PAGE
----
Every pet deserves a healthy, active lifestyle. Good nutrition, exercise, and proper grooming can all contribute to better overall health. In the case of UTIs, these factors can have a direct impact on your petโ€™s likeliness to become infected. Evaluating your petโ€™s diet, providing plenty of clean water, encouraging exercise, and keeping your pet groomed will not only give you a happier, healthier pet, it may also reduce the chance of infection that can be caused by unhealthy or contaminated food, infrequent urination, or the forming and spreading of bacteria under unhygienic circumstances.

2. A Common Bacteria

Escherichia coli, or E. coli, is the bacteria most often responsible for causing urinary tract infections. E. coli lives in the digestive tracts of both humans and animals, and most strains are harmless. However when your petโ€™s immune system and natural defenses are down for one reason or another, virulent strains of E. Coli can enter the urinary tract through the urethra and aggregate in the bladder. While other types of bacteria, fungi, and algae can also cause UTIs, E. coli is the worst offender.

3. Take Care

Pets canโ€™t help themselves when they develop an infection, so itโ€™s up to the owner to monitor their petโ€™s behavior and take action when something seems off and the pet begins to show symptoms of a UTI. Extra attention should be paid to pets with health conditions that may increase the chance of getting a UTI, such as bladder cancer, bladder tumor, kidney stones, bladder stones, debris caught in the urinary tract, injury, spinal cord abnormalities, incontinence from excessive drinking or weak bladder, stress, congenital (or inborn) abnormalities, diabetes, or other urinary tract dysfunction.

For these pets, your veterinarian may suggest taking additional preventative measures. In some cases, your pet may not exhibit any symptoms, so keep up with regular trips to the veterinarian to monitor your petโ€™s overall health. Early detection and treatment are important to relieve your pet of their pain and to reduce the risk of developing serious health complications that may require more intense and more expensive treatments.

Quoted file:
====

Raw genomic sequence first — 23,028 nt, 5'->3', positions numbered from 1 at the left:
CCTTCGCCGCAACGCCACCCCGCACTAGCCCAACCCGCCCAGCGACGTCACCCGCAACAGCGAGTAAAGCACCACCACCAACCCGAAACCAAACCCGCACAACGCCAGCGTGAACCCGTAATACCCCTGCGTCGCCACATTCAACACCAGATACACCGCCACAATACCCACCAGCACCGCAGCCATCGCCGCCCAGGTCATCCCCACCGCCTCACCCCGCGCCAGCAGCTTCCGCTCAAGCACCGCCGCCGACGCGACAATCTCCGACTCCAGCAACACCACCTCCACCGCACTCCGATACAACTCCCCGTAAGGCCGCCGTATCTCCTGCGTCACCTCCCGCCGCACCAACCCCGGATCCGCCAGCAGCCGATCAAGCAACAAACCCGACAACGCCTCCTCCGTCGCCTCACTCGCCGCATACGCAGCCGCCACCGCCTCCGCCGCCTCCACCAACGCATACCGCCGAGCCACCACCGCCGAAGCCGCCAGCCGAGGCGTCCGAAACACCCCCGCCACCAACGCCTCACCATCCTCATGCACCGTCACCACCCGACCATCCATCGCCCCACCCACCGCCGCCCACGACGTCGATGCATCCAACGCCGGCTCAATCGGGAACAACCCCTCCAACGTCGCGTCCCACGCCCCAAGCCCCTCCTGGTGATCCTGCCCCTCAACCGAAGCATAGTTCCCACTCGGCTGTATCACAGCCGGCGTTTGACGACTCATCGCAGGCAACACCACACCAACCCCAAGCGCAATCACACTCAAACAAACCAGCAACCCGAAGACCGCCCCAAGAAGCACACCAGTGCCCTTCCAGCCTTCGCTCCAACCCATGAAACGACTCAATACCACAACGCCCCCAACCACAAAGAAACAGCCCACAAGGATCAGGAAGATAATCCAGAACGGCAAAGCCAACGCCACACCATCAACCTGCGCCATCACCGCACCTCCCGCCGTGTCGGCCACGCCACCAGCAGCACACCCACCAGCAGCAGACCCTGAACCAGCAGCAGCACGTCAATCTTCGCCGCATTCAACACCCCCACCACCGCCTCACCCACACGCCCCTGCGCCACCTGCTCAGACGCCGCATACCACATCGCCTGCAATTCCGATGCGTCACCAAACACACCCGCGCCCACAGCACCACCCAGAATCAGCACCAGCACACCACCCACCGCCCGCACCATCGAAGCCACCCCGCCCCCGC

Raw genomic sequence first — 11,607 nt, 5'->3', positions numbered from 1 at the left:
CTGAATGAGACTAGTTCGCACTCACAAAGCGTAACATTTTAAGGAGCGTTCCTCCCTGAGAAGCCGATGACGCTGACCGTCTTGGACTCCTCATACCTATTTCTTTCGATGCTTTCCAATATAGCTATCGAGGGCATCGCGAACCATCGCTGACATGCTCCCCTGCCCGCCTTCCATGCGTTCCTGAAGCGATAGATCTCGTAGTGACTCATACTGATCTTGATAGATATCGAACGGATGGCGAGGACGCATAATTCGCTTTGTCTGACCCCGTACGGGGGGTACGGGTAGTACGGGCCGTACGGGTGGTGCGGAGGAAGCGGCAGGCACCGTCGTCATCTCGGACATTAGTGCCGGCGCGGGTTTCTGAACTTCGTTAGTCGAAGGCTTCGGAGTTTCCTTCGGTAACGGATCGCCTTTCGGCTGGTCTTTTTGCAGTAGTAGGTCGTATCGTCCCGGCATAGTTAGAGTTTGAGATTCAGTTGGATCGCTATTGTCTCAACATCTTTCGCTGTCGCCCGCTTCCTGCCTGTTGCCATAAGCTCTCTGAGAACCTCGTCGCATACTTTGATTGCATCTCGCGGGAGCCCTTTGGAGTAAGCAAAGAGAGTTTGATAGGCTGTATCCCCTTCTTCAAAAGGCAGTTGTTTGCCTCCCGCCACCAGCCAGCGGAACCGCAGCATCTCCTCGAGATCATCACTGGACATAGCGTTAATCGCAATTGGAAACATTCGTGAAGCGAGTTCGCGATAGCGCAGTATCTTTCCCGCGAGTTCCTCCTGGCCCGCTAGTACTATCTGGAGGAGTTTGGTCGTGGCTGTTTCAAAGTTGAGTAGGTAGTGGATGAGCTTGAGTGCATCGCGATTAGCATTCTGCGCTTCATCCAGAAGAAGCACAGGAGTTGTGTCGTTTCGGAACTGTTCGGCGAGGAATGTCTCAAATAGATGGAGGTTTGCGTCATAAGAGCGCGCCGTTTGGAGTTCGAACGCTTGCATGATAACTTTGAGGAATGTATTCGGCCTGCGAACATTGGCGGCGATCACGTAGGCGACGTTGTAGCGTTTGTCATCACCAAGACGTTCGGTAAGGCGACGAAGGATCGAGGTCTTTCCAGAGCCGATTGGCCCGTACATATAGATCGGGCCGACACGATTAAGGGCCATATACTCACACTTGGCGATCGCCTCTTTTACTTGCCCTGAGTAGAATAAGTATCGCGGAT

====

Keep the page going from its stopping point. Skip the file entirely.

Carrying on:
4. Who is most affected by UTIs?

There is a lot of talk about which pets are most susceptible to UTIs- - younger or older, male or female, dogs or cats, pets with health conditions. In reality any pet can develop a UTI and you should take proper care to prevent, identify, and treat these infections.

5. Follow Up to Follow Through

In addition to a physical examination and a discussion of the symptoms, your veterinarian may also run some tests to diagnose a UTI. A urinalysis detects the infection, and a urine culture confirms the infection and identifies the infecting bacteria. In many cases a course of Cephalexin antibiotics or Clavamox will be prescribed to treat the UTI. Once this or any treatment is complete, some veterinarians suggest a follow-up urine culture to confirm that the infection has been eliminated. This extra step can help to detect persistent infections that require further treatment.

This information is for informational purposes only and is not meant as a substitute for the professional advice of, or diagnosis or treatment by, your veterinarian with respect to your pet. It has, however, been verified by a licensed veterinarian for accuracy.